Ranking Choose Your Adventure Book Covers of the 20th Century

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Kristian Wilson Colyard grew up weird in a one-caution-light town in the Appalachian foothills. She now lives in an old textile city with her husband and their clowder of cats. She’s on Twitter @kristianwriting, and you can find more of her work online at kristianwriting.com.

2024 marks the 45th anniversary of the Choose Your Own Adventure series’ inception. We’re celebrating here by ranking the classic Choose Your Own Adventure book covers of the 20th century and presenting you with the best of the best. If you’re due for a dose of nostalgia, keep scrolling to relive those rainy Saturday afternoons spent trying to find all 25 — or more — possible endings.

Note: In pulling this piece together, I am deeply indebted to Demian Katz and his Gamebook Web Page, which catalogs copious amounts of data on Choose Your Own Adventure and other gamebook series. If you’re looking for a branching-path book from your childhood or just want to take a walk down memory lane, go spend some time there. You won’t regret it.

Choose Your Own Adventure was the brainchild of Edward Packard, who based his branching-path “gamebooks” on the interactive bedtime stories he told his children. Packard presented the idea to indie publisher and RPG writer R.A. Montgomery, who published Packard’s Sugarcane Island as the first installment in Vermont Crossroads Press’ Adventures of You series in 1976. Two years later, Montgomery left the press and approached another publisher, Bantam Books, with The Adventures of You. Bantam rechristened the series and launched it as Choose Your Own Adventure in 1979.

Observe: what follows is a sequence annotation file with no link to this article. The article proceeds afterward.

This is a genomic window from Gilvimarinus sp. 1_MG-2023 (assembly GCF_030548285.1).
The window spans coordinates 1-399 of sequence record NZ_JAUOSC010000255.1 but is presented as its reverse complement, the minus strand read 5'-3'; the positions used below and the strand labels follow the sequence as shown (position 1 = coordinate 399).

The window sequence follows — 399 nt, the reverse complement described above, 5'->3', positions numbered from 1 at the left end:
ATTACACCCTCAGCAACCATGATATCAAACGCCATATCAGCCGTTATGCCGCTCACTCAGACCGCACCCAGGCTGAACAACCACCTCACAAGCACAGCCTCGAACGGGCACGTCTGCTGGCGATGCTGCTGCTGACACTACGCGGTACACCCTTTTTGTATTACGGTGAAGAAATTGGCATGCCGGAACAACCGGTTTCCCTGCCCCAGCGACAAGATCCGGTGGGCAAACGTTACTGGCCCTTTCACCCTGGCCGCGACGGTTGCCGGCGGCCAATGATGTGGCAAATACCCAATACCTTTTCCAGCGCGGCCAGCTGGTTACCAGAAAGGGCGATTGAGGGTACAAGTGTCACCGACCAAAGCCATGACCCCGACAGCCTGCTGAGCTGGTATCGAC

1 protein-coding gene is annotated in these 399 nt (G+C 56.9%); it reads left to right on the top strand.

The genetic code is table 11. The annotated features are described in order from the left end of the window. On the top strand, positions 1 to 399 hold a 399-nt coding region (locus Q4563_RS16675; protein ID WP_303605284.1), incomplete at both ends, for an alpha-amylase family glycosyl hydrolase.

A publishing phenomenon was born.

The eight covers on the list below span the first two decades of Choose Your Own Adventure history. That time period produced some of the wackiest, most memorable covers, but it’s not without its problems. Many of the books and their covers contained racist stereotypes, most predominantly of the Yellow Peril and Islamophobic varieties. Thankfully, the series’ contemporary iterations have attempted to rectify these issues to some degree.

Publishing continues to be overwhelming white, however, and that situation was even more dire in the 20th century. As I am able to tell, all the classic Choose Your Own Adventure books were written by white authors — mostly white men. Women writers were few and far between; only two titles listed below have women at the helm. Of those two, one was illustrated by a woman of color: Catherine Huerta, who is a member of the Pasqua Yaqui Tribe.

This is all to say that while I’m all about celebrating the school library nostalgia that Choose Your Own Adventure brings, we must also be mindful of those stories that were left out — or cannibalized — in the process of creating the series.

Below, the eight best Choose Your Own Adventure book covers of the 20th century, ranked.

Ranking Choose Your Own Adventure Book Covers

Gorga the Space Monster by Edward Packard book cover

Gorga, the Space Monster by Edward Packard

Cover by Don Hedin, credited as “Paul Granger.”

Part of the Choose Your Own Adventure for Younger Readers series from Bantam-Skylark, Gorga, the Space Monster holds a lot of appeal for fans of 1990s summer adventure films like The Pagemaster and Mac and Me. You’re staying with your grandparents when a three-eyed purple alien comes to town, and its fate might just lie in your hands!

But we’re here to talk about the cover. Classic Choose Your Own Adventure book covers fall more or less neatly into two broad categories: “Does What It Says on the Tin” and “WTF Am I Looking At.” Both are entirely valid.

Gorga is definitely in the first camp. You pick up this cover expecting a lighthearted summertime adventure with a giant purple space monster, and that’s exactly what you get.

Daredevil Park by Sara and Spencer Compton book cover

Daredevil Park by Sara and Spencer Compton

Cover by Catherine Huerta.

Like most kidlit, Choose Your Own Adventure book cover illustrations leaned toward less stylized depictions of the stories inside as the series progressed into the mid-1980s and beyond. The cover for Daredevil Park — in which you win a ticket to a pre-opening tour of the world’s most tubular amusement park — could easily fit in with any of a dozen or so MG series of the time.

What makes this one special is how menacing it actually manages to be. Choose Your Own Adventure gamebooks run the full genre gamut, from slice-of-life stories and cozy-ish mysteries to hard science fiction and portal fantasy. Although most books included a handful of grisly endings for you to meet, very few covers gave off what you might call horror vibes.